We recorded this in a big hurry between SoCal and the Thanksgiving holiday… then, as always, I took a damned week to post it. But! It’s good. Listen, enjoy, and subscribe.
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Guys, great show as always. Huge fan.
Some praise, some comments, and two pitches for things to discuss on the show.
I also like the time stamps on the show highlights. I generally listen to 3/4 of the show and skip the parts on games I have little interest in. That’s very useful for an hour long show format. I find it particularly useful to also go back to previous shows to hear a review. If I want to hear a review of Game X or Y, I look back through the shows, and know right where to go to find information on who made it, etc.
Re: the most recent show, I’ve been considering buying Nightmare Before Christmas TCG. Regarding the comments on the show about there being no player interaction — there are quite a number of cards that attack your opponent’s hand, move his characters around, and discard cards. This game is REALLY about combos. Wow, more than any other CCG I’ve ever seen. You have to memorize your entire deck and decide when to play things for maximum advantage. It may not have as much player interaction as one would like, but it’s definitely got some in the card pool overall, if not the starter deck.
The above website is outrageous. Not only do they have the full rules, but they also have full images of EVERY card in the game. That is completely unheard of for a print CCG. City of Heroes is giving away A LOT of free decks online too. One thing that would be interesting to hear Chris talk about is how he thinks that free previews tend to affect sales. Did giving away an older version of Ars Magica spark interest or kill it? How about City of Heroes? What’s your guess at how free online demo decks and free decks at Gen Con Indy will impact game sales for COH CCG?
While I’ve heard that the D20 SRD hasn’t hurt sales of D20 core products, I’ve heard that releasing BESM D20’s contents online largely for free may have really hurt that product.
Anyway, you may not be interested in this suggested topic, but I think it’d be great to hear from people in the industry about how online freebies impact product sales.
As another topic idea, consider that the Nightmare Before Christmas TCG has had NO HYPE. If I didn’t get free Game Trade magazines from my local retailer, I would have NO CLUE that this game was even in existence. This is a product with an interesting license, that was released in the shadow of the Corpse Bride, but which had almost no marketing at all. I’m expecting it to die a horrible death and be in discount bins within 6 months. That’s why I’m surprised they have a variety of 2006 expansions planned already for it.
** Maybe another topic is how lack of marketing budget impacts sales of licensed products.**
Every card in the game, you say? Okay Lee, you’ve talked me into it: I’ll give the game another chance.
At GenCon SoCal, the demo *really* gave the impression that winning was entirely luck of the draw, and fiddling with your opponent was right out. The free boosters we received after the demo did nothing to change this impression, so my post-demo conclusion wasn’t very favorable. I’ll have a look at the other cards though. If the cards that fix this problem aren’t all ultra-rare or similar nonsense, I may have to adjust my opinion.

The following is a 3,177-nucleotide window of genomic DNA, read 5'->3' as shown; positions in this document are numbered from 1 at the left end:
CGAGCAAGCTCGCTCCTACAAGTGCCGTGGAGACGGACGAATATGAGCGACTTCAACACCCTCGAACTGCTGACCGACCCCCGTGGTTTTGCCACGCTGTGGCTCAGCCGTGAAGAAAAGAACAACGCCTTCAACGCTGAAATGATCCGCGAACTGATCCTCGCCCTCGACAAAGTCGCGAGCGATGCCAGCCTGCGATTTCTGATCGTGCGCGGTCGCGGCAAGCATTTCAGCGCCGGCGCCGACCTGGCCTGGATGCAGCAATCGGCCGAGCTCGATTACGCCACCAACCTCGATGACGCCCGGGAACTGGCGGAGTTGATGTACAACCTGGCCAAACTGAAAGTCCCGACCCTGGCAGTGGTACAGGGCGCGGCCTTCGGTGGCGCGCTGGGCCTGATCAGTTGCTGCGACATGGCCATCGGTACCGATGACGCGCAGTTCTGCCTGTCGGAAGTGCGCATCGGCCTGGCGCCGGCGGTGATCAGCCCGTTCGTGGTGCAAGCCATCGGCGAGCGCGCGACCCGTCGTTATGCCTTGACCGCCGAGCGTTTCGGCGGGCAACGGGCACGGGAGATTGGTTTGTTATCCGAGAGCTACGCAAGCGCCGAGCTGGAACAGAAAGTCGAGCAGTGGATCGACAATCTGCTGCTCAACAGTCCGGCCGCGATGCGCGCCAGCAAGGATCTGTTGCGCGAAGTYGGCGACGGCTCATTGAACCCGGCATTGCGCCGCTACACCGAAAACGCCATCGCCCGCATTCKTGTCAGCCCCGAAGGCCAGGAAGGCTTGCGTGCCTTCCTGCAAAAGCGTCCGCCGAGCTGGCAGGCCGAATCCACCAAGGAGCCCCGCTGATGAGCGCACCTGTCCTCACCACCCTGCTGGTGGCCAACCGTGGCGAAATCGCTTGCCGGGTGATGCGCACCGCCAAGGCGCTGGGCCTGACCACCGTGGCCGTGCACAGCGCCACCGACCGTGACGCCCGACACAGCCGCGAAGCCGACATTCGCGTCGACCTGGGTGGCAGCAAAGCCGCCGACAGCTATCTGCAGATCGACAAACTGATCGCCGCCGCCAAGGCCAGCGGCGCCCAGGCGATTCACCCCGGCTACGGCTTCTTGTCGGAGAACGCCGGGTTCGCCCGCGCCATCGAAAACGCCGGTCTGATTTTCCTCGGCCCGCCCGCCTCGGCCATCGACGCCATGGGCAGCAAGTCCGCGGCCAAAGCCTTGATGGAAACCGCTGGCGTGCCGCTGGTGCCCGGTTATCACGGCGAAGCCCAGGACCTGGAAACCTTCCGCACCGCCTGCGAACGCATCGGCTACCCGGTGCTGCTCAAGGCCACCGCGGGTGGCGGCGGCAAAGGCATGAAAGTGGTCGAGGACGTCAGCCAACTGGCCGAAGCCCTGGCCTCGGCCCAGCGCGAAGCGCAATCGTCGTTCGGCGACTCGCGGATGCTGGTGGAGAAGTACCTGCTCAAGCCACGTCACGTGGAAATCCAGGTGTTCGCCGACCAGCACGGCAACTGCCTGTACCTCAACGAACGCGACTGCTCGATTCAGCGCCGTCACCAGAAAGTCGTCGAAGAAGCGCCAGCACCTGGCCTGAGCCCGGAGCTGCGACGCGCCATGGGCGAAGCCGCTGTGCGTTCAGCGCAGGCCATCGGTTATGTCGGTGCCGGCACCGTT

Chris may be interested in:
A game that’s “REALLY about combos” is a game that’s entirely luck of the draw.
I know a bunch of Warmachine players who would argue that point with you, Mike 😉
And I know a bunch that might take umbrage at your implication that they can’t tell a card game from a minis game…
Were we not speaking of “games of combos”? Hmmmmm?
Mmmmmwah! Goodnight everybody!
Re: Nightmare Combos, the combos are like this —
MANY cards are multi-modal and do X normally, but give you mode Y if you have certain other cards in play, giving you enhanced tactical choices and improved powers if you stack your deck appropriately.
The number of multi-modal cards is substantially higher than in some other games.
Other cards (like creations) ARE NOT multi-modal but have resource cost discounts if you can get certain cards into play.
I would argue that combo oriented decks are not per se 100% about luck. There is luck, but there is deck stacking. Anyone who has seen a Magic the Gathering or Vs. system explosion decks fire off an auto-win 80%+ of the time by turn four or five will realize that luck can be captured by tuning your deck contents.
It looks like the game has a fair bit of overall strategy, but I’m concerned that Allan may be right about limitations in tactical options and inter-player interaction.
What did you guys think of the two proposed discussion topics (effects of freebies on sales, and effects of small marketing budgets on sales of some games)?
Lee, I would def. like to talk about game marketing in a future show. We didn’t this week…in fact I really have no clue what we talked about last night. I am trying to block it out 😉
Anyway…having moved over from a professonal marketing background, I find the topic interesting.
(Aiee .. I posted this by accident in the video thread.)
I now have no desire to participate in True Dungeon, as it sounds completly inferior to the out of the way Camarilla event I was in in 2003, which frankly makes True Dungeon look lame and boring in comparison.
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